Trump falsely claimed his 'authority is total' as president. An expert on cults says this assertion could be taken right out of the 'cult leader playbook.'

Trump yells
President Donald Trump delivers remarks to the news media during a meeting with bankers on COVID-19 coronavirus response, inside the Cabinet Room at the White House in Washington, U.S., March 11, 2020.

REUTERS/Tom Brenner

  • Cult expert Steven Hassan said President Donald Trump's penchant for claiming "authority" and expert knowledge on the coronavirus is a move that could be taken right out of the "cult leader playbook."

  • Hassan illustrated how people are especially vulnerable to influence during an event like a pandemic, and Trump's unyielding behavior could be dangerous in a time where expert opinions are paramount.

  • From Trump's claims of absolute authority to his decision to cut funding to the World Health Organization, Hassan said he thinks it will only prolong problems as the US continues to grapple with the coronavirus.

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In a press conference earlier this week, President Donald Trump falsely claimed his authority as president is "total." A cult expert said the assertion could be taken right out of the "cult leader playbook."

"When somebody's the president of the United States, the authority is total," he said during Monday's press briefing about the novel coronavirus — specifically about lifting social distancing measures. "And that's the way it's got to be."

Both state governors and legal scholars were quick to point out that the US Constitution gives Trump no such powers. In fact, as Business Insider previously wrote, "The 10th Amendment delegates 'police powers' to the states to regulate behavior during public-health crises."

Steven Hassan, a licensed mental health counselor, cult expert, and author of a book called "The Cult of Trump," told Insider that what he heard in Trump's Monday rhetoric was reminiscent of a classic cult leader.

The "cult leader playbook," Hassan explained, is to have total power, have "obedient dependent followers, and to attack anyone, like the media, that's questioning that — to attack them and to try to exact retribution on them."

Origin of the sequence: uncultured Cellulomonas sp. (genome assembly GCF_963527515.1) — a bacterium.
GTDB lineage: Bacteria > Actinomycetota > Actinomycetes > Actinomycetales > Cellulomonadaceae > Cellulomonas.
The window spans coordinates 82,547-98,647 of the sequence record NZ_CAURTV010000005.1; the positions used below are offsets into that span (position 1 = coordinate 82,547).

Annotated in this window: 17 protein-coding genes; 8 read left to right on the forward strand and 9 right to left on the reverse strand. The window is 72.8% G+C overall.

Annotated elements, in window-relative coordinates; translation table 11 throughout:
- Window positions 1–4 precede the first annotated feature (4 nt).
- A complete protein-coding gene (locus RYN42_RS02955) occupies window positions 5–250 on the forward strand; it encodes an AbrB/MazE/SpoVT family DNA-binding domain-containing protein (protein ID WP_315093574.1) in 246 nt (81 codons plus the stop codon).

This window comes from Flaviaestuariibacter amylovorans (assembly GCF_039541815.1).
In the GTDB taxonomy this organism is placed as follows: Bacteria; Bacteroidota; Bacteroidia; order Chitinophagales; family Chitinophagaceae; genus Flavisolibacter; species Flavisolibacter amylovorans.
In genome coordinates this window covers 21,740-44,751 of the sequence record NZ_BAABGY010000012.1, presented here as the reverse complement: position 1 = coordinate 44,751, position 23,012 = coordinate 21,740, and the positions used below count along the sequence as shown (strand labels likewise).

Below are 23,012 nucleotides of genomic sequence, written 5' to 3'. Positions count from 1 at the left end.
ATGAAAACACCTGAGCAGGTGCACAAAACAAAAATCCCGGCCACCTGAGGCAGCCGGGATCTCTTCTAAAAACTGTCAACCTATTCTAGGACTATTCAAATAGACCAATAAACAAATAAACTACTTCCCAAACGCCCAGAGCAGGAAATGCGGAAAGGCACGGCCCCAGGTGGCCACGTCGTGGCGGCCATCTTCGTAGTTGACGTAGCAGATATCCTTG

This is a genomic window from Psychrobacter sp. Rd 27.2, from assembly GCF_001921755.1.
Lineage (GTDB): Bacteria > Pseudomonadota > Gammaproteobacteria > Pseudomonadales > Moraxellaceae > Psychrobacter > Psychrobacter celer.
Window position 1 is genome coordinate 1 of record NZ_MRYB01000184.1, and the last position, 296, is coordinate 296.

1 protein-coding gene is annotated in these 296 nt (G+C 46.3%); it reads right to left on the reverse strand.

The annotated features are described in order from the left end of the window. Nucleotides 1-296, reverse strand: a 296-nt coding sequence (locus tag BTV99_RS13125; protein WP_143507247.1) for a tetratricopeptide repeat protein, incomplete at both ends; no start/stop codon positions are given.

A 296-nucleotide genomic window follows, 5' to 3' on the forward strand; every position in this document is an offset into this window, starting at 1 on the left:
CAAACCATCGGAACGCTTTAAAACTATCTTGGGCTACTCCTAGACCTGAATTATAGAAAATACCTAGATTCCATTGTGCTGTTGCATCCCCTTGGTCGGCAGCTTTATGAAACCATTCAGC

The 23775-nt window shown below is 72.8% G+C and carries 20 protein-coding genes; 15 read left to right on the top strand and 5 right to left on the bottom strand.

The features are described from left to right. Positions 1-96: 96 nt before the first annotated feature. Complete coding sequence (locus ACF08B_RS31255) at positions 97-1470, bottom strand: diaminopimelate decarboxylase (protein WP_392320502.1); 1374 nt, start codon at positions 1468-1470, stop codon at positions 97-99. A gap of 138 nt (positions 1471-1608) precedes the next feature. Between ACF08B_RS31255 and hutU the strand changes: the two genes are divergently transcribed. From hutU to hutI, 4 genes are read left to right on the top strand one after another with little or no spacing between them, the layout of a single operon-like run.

Hassan said he thinks Trump is "telegraphing his intentions of being an authoritarian leader," comparing him to authoritarian leaders like Viktor Orbán of Hungary. At the end of March, Orbán was handed the power to rule by decree indefinitely amidst the coronavirus pandemic.

"[Trump's] lack of leadership and his obsession with his own ego versus what's best for the people is going to prolong — in my opinion, and of so many other people — the problems, not only the deaths and the illness but also the economy having more trouble," Hassan said.

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Hassan also cited Trump's decision to cut funding to the World Health Organization as another cult leader characteristic.

He said cult leaders "always like to demonize on 'the other' as a way of enforcing more conformity within the group."

"I want to comment on the fact that Trump was saying he wants to defund the WHO at a time where foreign heads of state from many countries are coming together saying we need to work together to find the common solution because this is going to affect everyone on the planet," Hassan said.

"Part of Trump's ideology is 'America first,' and, you know, screw everybody else. So it was congruent with that part of his platform that got him elected, but it does not make any sense in terms of science," he continued.

Hassan believes Trump's unyielding behavior is dangerous in a time where expert opinions are paramount, saying that he thinks everyone is a victim of the "cult of Trump," including the mainstream media who report on him and perpetuate his legacy as president.

"What I've learned about cult leaders is they'd rather be feared than forgotten, and with someone who is a mind controller, they want to occupy people's attention," Hassan said. "Even if people hate them, they want to be in people's minds."

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